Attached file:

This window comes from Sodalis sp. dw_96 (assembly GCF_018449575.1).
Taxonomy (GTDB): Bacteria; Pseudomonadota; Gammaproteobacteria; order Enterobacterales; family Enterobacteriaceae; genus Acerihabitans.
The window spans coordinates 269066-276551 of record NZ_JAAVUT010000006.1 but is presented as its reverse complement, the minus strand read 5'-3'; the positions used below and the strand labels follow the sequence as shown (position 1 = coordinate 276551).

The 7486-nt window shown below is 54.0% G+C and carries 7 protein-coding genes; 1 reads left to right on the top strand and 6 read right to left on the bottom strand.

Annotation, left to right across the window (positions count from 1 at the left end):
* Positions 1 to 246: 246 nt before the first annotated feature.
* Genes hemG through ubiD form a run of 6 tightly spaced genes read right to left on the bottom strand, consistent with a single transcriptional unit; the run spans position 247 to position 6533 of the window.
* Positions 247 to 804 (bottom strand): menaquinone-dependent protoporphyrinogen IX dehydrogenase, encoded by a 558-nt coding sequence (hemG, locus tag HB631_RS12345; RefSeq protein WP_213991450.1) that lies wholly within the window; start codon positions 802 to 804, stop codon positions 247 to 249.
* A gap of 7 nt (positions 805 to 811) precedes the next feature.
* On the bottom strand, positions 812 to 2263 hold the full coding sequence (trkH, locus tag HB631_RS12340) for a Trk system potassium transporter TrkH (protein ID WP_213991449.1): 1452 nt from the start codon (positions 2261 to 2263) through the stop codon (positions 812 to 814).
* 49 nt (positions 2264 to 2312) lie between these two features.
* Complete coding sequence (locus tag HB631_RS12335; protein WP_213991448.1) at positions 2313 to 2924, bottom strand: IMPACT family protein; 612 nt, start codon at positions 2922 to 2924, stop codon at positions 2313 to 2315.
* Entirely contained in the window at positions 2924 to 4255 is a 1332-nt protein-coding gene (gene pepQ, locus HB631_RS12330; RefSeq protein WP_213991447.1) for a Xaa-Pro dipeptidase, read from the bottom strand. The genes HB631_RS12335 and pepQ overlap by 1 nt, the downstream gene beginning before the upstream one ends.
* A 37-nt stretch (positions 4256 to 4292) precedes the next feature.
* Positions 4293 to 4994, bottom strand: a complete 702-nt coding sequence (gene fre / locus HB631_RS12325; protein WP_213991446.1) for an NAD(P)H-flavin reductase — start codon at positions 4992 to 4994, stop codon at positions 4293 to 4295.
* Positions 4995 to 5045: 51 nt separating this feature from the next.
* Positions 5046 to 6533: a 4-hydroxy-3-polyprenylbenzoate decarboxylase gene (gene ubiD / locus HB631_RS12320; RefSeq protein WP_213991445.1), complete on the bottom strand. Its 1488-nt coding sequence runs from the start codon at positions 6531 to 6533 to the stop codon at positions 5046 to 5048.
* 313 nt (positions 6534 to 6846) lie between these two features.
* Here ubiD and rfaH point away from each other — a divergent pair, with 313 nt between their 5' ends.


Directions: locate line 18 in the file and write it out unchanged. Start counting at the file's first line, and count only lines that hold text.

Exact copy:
* 313 nt (positions 6534 to 6846) lie between these two features.